Big Data and Small Data: What’s the Difference?

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Click here to learn more about author Sahil Miglani.

The technology domain has witnessed a dramatic growth in the recent past. Methodologies have changed, new ways have been adopted by companies to accomplish these desired tasks. No wonder this change will continue to rise as steadiness in this domain looks bleak.

One of the key areas, which has impacted the industry hard in the last three years is the data balloon. This data balloon has inflated immensely giving birth to new data analysis and mining tools, and techniques to manage it.

Data has always been an important aspect of business. Whether to make decisions or to analyze the past, data is required. Lately this requirement has bewildered the whole system. What does Big Data really mean and how does it stand apart from Small Data? Here we dig deep to understand the core of both the terms — Small Data and Big Data.


Small Data

Small Data can be defined as small datasets that are capable of impacting decisions in the present. Anything that is currently ongoing and whose data can be accumulated in an Excel file. Small Data is also helpful in making decisions, but does not aim to impact business to a great extent, rather for a short span of time.

It comprises of definite and specific attributes of datasets, which can be used to analyze current situations. The specific datasets derived after digging into the huge chunks of data can also be referred to Small Data. There are a lot of issues within an organization that demand quick and instant analysis. In cases like these, there is no need to use Big Data analytical tools.

Big Data

Big Data, on the other hand, can be described as huge chunks of structured and unstructured data. The volume of data stored is huge. Hence, it becomes important for analysts to carefully dig the whole thing up making it meaningful and useful for making better business decisions.

Big Data comes in handy when a business owners like you need to make crucial decisions for expansion. You rely on a bunch of professionals to extract useful data using Big Data Analytics, which can impact the business in a positive manner. The insights incurred by a Big Data professional are extremely beneficial for businesses to make important calls and make a move accordingly.

However, an important thing to note here is the term ‘Big’ used in Big Data. Do you have any clue what is big here? Does it refer to the quantity of data that a professional manages and analyzes during the mining process? Or does it refer to something else? Taking the covers off, ‘Big’ refers to the big decisions that it enables an organization to take time after time, which ultimately results in increased revenue, more customers and responsibility to nurture relationships.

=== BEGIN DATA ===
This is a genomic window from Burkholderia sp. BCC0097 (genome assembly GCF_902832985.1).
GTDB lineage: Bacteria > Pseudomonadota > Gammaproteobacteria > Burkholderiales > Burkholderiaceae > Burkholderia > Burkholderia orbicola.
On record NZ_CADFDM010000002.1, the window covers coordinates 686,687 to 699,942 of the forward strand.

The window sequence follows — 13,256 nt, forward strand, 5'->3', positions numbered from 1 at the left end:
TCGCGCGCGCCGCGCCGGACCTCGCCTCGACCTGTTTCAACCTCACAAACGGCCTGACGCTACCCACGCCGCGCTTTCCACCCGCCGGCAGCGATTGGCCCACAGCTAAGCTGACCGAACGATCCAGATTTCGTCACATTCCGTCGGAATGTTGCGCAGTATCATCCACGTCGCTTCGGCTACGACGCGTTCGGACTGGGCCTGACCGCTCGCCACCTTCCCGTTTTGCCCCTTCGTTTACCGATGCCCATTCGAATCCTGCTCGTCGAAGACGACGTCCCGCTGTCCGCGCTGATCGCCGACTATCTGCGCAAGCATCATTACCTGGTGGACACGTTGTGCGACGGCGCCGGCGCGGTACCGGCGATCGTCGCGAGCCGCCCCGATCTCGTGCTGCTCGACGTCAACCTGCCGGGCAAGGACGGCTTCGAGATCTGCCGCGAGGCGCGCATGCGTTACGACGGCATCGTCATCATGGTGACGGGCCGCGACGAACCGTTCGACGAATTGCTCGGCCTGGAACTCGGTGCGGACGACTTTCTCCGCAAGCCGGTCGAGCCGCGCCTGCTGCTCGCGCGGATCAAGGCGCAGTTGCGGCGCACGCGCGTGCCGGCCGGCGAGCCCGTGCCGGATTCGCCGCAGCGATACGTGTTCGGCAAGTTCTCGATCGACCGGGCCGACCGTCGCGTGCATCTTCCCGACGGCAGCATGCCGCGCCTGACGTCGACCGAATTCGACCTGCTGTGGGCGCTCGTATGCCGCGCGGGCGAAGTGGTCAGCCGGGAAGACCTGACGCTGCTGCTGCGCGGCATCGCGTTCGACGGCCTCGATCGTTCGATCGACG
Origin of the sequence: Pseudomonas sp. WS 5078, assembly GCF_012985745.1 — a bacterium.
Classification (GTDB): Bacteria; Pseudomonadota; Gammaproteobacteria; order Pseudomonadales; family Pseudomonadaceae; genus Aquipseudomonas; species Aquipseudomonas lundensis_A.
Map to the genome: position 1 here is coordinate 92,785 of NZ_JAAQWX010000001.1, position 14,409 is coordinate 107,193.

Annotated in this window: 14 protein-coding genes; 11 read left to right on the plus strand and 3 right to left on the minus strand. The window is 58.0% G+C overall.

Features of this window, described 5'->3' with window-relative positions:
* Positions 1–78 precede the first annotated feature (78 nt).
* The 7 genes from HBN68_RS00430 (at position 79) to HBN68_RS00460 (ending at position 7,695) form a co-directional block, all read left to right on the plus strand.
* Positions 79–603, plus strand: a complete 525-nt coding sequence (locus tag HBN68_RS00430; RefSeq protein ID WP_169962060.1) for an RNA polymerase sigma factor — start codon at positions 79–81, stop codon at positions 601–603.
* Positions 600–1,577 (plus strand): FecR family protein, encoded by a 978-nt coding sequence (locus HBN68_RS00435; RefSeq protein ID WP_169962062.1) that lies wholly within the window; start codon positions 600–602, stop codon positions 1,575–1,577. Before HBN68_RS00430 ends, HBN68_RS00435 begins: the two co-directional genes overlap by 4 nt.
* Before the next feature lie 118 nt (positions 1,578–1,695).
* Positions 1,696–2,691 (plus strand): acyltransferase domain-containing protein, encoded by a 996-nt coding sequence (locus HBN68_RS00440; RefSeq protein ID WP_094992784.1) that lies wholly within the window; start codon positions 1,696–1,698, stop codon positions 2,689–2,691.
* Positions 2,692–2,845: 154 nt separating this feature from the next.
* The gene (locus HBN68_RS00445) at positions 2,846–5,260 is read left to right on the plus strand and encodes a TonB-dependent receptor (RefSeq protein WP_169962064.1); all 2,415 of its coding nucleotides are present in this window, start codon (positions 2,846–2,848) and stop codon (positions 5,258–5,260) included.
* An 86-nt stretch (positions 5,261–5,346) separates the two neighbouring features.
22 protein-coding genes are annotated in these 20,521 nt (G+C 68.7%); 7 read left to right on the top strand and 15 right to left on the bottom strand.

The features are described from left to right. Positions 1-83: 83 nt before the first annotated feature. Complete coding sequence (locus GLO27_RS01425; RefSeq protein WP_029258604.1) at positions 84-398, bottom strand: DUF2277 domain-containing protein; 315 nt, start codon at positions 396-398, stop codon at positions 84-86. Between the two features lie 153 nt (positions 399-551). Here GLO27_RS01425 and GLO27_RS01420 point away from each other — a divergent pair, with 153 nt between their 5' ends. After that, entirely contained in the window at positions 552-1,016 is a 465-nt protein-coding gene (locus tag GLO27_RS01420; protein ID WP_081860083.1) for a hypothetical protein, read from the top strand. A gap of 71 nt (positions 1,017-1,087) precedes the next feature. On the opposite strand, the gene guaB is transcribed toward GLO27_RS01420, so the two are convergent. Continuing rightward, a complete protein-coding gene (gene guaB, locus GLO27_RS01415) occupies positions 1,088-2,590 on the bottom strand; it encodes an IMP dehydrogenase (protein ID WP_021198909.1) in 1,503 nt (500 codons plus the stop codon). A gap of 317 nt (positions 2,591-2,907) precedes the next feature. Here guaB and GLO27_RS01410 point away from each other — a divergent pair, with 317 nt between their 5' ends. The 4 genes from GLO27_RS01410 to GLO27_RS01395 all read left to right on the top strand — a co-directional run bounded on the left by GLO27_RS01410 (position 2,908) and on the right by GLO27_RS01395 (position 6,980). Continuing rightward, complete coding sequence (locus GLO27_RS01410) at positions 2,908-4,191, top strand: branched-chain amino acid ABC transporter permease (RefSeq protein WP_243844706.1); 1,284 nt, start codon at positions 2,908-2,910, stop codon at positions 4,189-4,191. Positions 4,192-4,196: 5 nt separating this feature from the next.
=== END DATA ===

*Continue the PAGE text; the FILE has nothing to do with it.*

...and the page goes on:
Looking at some of the past stats, which actually hint to the future showing how big, ‘Big Data’ will get. According to, there will be approximately 50 billion devices connected to the internet by 2020. In 2015, traffic recorded by cloud computing in North America alone was approximately 106 exabytes (3.7 billion gigabytes), while for the same year, it was about 3.7 exabytes for mobile devices.

There is no denying the fact that technology is evolving, a total number of connected devices are growing and companies connecting the physical world to digital media are constantly working on techniques to get more people onboard. This clearly indicates how much more data and information will float in the digital space in the coming years. So much more data needs to be processed, analyzed and put to beneficial use by companies in the future.

Comparing the two, we can conclude that Big Data is nothing but large data groups either structured or unstructured, which are hard to comprehend, access, organize and analyze. While, Small data, on the other hand, is easy to understand, access and analyze. One common thing between the two is their ability to impact businesses via thoughtful decisions and conclusions made after in-depth analysis.

There are several Big Data analytical tools available in the market making lives easier for analysts and helping businesses to flourish. But, still, the dominance of either is questionable as no definite results can be incurred. Both of them hold their own pros and cons, which can’t be ignored. After, serious analysis and study about the two it’s pretty evident that they aren’t fading away anytime soon instead will continue to impact the market in future as well.

This can be regarded as just the beginning of a new revolution, which is about to happen when data flow becomes immense like never before.

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